Friday, November 7, 2014
November 7, 1888: Archibald Pelon
Today we find our lynching in the Alton Evening Telegraph (Alton, Illinois) on November 9, 1888:
JUDGE LYNCH AT WORK.
A Brutal Michigan Man Strung Up by Enraged Citizens.
CRIMES FOR WHICH HE WAS HANGED.
He Makes a Brutal Assault on an Aged Woman, and While Parties are Looking for Him He Assaults the Wife of One of the Searchers
GRAYLING, Mich., Nov. 9.—Archibald Pelon was lynched shortly after midnight Wednesday morning. Last Monday he brutally assaulted an aged widow, who lived alone on the outskirts of the village, and made his escape. In the afternoon, while the woods were filled with angry men searching for him, he entered a house in the other end of the town and repeated his crime, the victim this time being a young married woman, whose husband was absent in pursuit of Pelon at the time. The country was thoroughly aroused and Pelon was captured in the evening, fortunately for him, the sheriff being at the head of the arresting party. He was brought to the village and placed in jail, but Sheriff McCullough feared that an attempt would be made to lynch the prisoner, and he was accordingly removed from the jail, which is an old and rickety structure, ill-fitted to withstand a siege, and secreted in a house in the village. His whereabouts were quickly discovered by the would-be lynchers, however, and shortly after midnight thirty masked men appeared in front of the house and ordered the prisoner to be brought out. The sheriff endeavored to protect Pelon, but he was speedily overpowered, and the trembling wretch was dragged out, and placed in a spring wagon, screaming and begging for his life. The lynchers, without any delay, drove to the edge of the village, where a rope was attached to the limb of a tree, and an end being secured around Pelon's throat, the wagon was driven from under, leaving him squirming and struggling midair. The fall was not sufficiently sharp to break his neck, and he slowly strangled to death. The body was allowed to hang until after 3 o'clock, when the sheriff cut it down. The lynching has caused a great sensation, being the first affair of the kind ever known in the vicinity. The men who did the work are mostly known, but it is hardly probable that any legal measures will be taken against them, as public sentiment was unanimous against Pelon, who has all along borne an evil reputation, and has been engaged in several criminal transactions before.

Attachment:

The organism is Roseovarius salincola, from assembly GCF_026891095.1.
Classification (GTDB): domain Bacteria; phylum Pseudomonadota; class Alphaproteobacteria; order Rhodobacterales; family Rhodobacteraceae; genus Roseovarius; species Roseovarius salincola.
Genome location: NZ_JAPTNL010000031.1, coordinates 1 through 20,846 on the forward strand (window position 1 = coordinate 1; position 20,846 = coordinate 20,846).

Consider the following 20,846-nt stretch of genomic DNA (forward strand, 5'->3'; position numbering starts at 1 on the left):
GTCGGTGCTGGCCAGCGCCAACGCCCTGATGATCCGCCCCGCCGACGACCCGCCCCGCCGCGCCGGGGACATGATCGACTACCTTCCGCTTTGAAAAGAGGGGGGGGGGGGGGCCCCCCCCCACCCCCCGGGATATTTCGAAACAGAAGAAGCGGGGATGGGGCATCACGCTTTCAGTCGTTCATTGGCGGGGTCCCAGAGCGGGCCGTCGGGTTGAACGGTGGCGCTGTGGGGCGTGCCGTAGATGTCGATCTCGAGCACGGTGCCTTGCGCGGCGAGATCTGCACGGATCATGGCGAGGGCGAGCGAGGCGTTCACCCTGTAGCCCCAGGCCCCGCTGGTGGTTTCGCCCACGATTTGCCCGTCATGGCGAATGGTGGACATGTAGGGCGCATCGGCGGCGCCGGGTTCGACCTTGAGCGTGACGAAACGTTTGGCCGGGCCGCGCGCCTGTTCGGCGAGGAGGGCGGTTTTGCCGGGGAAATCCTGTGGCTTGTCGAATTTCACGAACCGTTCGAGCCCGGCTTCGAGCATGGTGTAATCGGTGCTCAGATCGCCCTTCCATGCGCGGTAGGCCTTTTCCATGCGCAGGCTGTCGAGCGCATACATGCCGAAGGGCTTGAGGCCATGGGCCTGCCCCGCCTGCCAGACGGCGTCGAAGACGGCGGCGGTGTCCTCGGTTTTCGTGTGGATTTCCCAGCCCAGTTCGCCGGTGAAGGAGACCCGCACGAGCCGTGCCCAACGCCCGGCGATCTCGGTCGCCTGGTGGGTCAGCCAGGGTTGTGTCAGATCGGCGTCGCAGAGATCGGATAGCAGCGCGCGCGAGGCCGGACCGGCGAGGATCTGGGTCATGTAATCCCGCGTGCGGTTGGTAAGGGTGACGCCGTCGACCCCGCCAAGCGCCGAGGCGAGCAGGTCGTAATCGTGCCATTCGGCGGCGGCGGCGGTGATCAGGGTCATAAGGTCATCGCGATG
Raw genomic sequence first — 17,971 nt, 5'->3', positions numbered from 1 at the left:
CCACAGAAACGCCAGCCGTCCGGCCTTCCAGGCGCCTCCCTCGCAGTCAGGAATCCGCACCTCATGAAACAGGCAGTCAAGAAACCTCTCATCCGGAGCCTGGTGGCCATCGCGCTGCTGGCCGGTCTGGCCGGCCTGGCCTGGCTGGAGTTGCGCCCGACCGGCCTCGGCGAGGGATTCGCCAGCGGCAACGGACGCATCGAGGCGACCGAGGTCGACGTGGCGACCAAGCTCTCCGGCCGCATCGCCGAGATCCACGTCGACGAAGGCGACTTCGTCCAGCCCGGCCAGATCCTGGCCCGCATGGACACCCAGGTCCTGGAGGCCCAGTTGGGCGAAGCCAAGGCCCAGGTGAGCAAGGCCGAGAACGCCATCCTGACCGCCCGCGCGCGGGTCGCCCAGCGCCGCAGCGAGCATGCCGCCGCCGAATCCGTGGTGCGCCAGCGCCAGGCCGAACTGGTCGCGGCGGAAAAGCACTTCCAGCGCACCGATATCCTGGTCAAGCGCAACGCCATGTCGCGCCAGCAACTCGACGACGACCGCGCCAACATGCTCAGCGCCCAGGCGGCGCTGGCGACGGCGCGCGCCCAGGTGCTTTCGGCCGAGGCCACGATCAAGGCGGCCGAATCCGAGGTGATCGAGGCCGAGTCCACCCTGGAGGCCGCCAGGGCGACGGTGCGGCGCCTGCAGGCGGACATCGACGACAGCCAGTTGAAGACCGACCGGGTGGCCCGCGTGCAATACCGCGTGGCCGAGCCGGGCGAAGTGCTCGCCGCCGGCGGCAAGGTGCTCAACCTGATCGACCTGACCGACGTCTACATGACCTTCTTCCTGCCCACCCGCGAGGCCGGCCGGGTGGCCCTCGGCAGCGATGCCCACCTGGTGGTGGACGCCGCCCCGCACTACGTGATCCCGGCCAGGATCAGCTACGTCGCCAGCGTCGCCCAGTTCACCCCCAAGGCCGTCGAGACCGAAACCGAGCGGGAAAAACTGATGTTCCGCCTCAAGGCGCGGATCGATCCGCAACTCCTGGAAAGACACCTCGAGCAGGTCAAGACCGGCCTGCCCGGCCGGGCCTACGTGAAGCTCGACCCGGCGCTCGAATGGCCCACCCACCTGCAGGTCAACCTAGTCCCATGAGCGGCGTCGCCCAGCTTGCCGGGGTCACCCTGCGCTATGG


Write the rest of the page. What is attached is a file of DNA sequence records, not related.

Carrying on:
Thank you for joining me and as always, I hope I leave you with something to ponder.